At the moment, this kind of distraction seems to be unique to Google, thanks to Google's location data and this database:
Investigators who have spoken with the New York Times , said they had not sent any other geofence warrants to companies other than Google, and Apple said the search was not possible. Google would not provide any information about Sensorvault, but Aaron Edens, an intelligence analyst at the sheriff's office in San Mateo County, California, who examined data from hundreds of cell phones, said most Android devices and some iPhones had this data available from Google ,
It's worth noting that even if Google withdraws and Apple still refuses to keep track of your movements, your mobile service provider will use the mobile device's connection data.
Law enforcement likely works with Google because they work Mobile operators do not have a convenient database to track and easily query this data. We would not be surprised if mobile operators track down this information in a few years and make it available to law enforcement agencies in a similar way.
For the moment, it seems that Google's Location History is the only service that's potentially appropriate. This will cause you to be caught up in an investigation just because you're near a certain point in time at a certain time Location have found.
Removing Location Data from Sensorvault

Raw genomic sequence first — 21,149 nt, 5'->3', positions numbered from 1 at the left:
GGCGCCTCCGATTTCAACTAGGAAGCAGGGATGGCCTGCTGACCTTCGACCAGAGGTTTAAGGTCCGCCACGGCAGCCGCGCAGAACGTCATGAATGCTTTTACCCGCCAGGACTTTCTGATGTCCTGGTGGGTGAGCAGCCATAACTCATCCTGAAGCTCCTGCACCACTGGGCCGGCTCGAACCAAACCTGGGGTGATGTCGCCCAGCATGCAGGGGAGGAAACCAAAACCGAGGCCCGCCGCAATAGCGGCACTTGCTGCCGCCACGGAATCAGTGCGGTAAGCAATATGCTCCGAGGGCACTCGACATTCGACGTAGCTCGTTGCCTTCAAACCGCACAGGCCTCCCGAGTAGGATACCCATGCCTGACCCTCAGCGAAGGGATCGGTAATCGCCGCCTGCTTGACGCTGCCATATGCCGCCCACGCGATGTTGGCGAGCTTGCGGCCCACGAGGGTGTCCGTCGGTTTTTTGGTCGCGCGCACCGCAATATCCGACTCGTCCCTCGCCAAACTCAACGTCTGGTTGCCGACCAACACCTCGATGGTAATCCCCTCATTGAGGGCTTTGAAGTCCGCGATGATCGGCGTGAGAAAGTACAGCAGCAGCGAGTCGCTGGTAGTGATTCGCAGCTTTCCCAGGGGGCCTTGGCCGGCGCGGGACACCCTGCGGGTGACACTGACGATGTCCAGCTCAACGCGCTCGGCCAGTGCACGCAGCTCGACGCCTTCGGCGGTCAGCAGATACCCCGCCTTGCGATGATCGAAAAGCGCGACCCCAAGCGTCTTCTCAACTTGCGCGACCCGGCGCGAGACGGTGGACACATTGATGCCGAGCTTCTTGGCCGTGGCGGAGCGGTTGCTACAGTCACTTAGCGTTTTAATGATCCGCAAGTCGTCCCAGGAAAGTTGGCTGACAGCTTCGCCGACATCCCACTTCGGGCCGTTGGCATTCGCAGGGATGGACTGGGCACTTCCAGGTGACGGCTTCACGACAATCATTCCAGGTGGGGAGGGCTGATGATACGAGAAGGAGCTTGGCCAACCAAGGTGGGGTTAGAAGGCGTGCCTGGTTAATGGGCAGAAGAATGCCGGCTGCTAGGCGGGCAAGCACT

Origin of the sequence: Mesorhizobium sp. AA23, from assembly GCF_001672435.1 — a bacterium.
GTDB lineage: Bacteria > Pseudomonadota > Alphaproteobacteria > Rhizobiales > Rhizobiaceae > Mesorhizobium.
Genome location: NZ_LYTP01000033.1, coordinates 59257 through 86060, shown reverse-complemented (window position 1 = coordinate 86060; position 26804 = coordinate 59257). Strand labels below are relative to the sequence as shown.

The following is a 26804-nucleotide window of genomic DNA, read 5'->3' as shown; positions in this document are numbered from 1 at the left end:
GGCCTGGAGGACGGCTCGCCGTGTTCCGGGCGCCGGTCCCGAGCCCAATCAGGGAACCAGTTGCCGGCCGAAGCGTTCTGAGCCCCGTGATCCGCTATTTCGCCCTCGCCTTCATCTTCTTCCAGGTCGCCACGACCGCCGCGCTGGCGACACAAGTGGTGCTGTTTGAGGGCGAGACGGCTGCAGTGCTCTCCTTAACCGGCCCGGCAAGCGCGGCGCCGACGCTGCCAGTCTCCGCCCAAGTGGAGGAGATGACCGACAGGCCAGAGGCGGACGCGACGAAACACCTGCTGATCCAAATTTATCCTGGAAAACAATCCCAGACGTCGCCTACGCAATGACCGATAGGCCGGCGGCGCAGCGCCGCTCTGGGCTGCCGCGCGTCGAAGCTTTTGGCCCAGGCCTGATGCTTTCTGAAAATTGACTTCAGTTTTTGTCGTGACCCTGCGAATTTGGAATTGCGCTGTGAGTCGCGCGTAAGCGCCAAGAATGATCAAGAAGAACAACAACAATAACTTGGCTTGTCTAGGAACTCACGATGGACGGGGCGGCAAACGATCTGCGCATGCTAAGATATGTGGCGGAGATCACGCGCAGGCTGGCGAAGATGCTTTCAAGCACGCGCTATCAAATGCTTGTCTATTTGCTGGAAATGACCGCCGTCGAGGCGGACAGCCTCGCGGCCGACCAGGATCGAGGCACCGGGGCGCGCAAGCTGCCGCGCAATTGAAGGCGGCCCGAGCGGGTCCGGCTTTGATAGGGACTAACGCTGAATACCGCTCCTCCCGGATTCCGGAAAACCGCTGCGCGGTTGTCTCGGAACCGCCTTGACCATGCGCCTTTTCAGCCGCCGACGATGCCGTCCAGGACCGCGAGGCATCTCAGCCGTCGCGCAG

The vault only displays data associated with Google's Location History feature. If you do not use Location History, you are fine.
On an iPhone, your phone does not send this location history data to Google unless you have Google apps installed, such as Google Maps, and have location tracking enabled. Of course, many users have.
To check if Location History is turned on, go to the Activity History page on the Google website and sign in with the same Google Account you use on your phone. You can click the arrow next to "Devices in this account" to see which devices you're reporting to Google through Location History.
If you're away from a PC, you can also disable location history from your Android phone. On Android, go to the Banned Settings> Settings> Google> Google Account> Data and Personalization> Activity Controls> Location History> Manage Settings screen.
To turn off location history, turn off Location History. Slider here. This will "pause" Location History capture on all your devices. Already collected data will continue to be stored in your Google Account and you can resume capture at any time.
To clear your data, you must switch to the timeline page. Click "Manage Activity" on the Activity History page to open it, and this UI will also display any Historical Location History data you've shared with Google Google introduced Location History in 2009 so that Google stores your location history forever – until you delete it.
To clear the location history data, click the gear in the lower-right corner of the page and choose Clear All Location History.
 Remember to repeat this step if you have multiple Google Accounts and want to turn off Location History for all.
This is all based on an excellent New York Times piece, and we would like to invite you to read it for more context.We only explain the technical details, but d The New York Times guides you through all the other details.